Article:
A sushi restaurant in Manhattan renowned for its excellent and pricey fare is now going tip-free.
That's right, even if you want to tip at the 14-year-old Sushi Yasuda restaurant, you can't. That's because the owners have increased their prices to compensate workers with salaries including benefits and vacation time.
The revolutionary move is relatively unheard of in North America, though common in Japan.
“I’ve always dreamed...wouldn’t it be great not to have to worry about tipping?” owner Scott Rosenberg tells The Price Hike. “You won’t have to think and calculate and do math at the table.”
His restaurant does not even include a line on the bill for a customer to leave a tip, but does have a written explanation at the bottom to avoid any confusion.
Also see: Paltry tip on big bill kicks off debate
“We felt that approach really didn’t make sense,” he says of a tip line. “We felt it was cumbersome and confusing.”
Rosenberg claims there has been no decline in service since the new policy, and in fact, the customers are paying in total around the same amount.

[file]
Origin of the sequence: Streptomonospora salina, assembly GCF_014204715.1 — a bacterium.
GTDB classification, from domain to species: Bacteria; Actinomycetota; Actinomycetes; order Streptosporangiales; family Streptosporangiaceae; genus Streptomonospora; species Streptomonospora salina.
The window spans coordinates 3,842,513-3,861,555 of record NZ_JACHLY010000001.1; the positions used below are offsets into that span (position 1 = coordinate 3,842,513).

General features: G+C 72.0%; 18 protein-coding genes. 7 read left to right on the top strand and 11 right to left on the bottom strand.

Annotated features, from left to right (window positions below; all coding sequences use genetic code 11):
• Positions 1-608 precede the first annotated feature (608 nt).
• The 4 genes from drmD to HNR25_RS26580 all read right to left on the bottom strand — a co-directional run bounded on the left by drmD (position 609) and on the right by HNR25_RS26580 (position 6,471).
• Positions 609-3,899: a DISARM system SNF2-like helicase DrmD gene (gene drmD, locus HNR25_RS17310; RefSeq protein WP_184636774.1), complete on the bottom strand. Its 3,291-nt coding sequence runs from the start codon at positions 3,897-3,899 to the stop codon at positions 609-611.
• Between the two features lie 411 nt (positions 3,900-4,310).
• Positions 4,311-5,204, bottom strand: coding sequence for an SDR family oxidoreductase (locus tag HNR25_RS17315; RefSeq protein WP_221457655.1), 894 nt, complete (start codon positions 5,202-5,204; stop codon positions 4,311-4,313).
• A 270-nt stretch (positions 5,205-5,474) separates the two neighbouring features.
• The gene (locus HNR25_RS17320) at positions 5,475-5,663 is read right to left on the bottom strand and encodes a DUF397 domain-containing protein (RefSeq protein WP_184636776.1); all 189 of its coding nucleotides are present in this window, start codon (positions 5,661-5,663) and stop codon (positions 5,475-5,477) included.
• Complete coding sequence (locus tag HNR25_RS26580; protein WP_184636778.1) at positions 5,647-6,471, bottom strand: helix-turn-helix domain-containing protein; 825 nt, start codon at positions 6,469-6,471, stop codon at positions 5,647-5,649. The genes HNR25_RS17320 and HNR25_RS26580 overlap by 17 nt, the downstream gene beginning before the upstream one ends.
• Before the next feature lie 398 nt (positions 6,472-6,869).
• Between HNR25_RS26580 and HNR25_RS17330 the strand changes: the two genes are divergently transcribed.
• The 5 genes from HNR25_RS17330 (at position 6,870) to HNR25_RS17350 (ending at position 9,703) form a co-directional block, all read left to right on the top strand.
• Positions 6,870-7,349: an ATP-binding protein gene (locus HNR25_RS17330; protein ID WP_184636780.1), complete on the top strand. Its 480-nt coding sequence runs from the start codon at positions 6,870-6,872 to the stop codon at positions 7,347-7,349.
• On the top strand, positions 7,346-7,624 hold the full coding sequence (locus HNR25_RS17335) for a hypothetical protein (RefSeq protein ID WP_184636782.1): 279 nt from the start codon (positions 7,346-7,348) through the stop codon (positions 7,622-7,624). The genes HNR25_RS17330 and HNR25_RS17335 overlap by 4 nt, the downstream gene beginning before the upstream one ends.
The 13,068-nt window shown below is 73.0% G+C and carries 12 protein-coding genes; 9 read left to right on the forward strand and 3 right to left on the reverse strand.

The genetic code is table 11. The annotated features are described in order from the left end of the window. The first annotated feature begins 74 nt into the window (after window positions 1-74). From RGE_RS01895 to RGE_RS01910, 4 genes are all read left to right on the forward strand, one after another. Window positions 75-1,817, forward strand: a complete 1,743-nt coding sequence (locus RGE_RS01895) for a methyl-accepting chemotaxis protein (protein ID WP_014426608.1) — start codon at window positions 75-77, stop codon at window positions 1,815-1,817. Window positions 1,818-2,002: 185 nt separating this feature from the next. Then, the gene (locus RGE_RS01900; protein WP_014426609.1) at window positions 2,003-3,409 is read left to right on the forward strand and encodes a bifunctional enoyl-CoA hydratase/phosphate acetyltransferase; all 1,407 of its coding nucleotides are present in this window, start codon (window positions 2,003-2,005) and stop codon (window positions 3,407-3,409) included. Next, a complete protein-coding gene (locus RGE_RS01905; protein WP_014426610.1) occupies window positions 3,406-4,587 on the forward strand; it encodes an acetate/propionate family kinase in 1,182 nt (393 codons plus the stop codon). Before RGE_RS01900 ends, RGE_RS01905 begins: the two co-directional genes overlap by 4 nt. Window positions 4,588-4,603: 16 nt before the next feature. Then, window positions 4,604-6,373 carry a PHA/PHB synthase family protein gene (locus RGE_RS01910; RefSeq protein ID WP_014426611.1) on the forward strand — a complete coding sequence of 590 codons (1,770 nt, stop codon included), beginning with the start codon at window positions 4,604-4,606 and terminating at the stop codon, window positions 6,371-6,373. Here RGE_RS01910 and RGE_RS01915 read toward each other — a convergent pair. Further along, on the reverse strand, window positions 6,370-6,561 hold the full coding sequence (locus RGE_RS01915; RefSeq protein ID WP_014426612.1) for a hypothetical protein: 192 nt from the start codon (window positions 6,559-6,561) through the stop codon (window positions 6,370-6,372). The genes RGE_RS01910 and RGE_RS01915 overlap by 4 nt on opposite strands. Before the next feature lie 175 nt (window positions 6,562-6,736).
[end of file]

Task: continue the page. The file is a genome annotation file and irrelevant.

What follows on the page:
Aside from creating a better dinning experience for his customers, the change in policy also stems from a desire to be fair to all employees.
"The laws around tipping and how they’re divided get really convoluted and there aren’t really clear guidelines on how to tally it up,” he says of how restaurants traditionally distribute tips.
Rosenberg is striving to attract more committed staff with the new salaried pay.
"It attracts people who are more serious about being a part of that craft and being a part of that journey,” he says.
Also see: Is it ever OK to leave an excuse instead of a tip?
Andrew Moesel, a spokesperson for the New York City chapter of the New York State Restaurant Association, tells ABC that having salaried restaurant employees can eliminate hassle for the employer.
“Wage and tip lawsuits are on the rise, since rules are becoming increasingly complicated," says Moesel, who claims tip-free restaurants have gained traction at other high-end establishments in Chicago.
“Whether or not this is a culinary trend, this is something we’re seeing more of.”
However, factoring tips into food costs does come with some drawbacks. For example, a customer who receives exceptionally terrible service might want to leave a zero dollar tip to send a message to the owners to clean up their act.
Or on the other extreme, it prevents customers from leaving an exceptionally amazing tip if they feel a server went above and beyond -- as was the case with this waitress who scored almost $500 on a $6 bill.
What are your thoughts about a tip-free restaurant? If you end up paying around the same amount, would the lack of math calculations appeal to you? Sound off in the comments.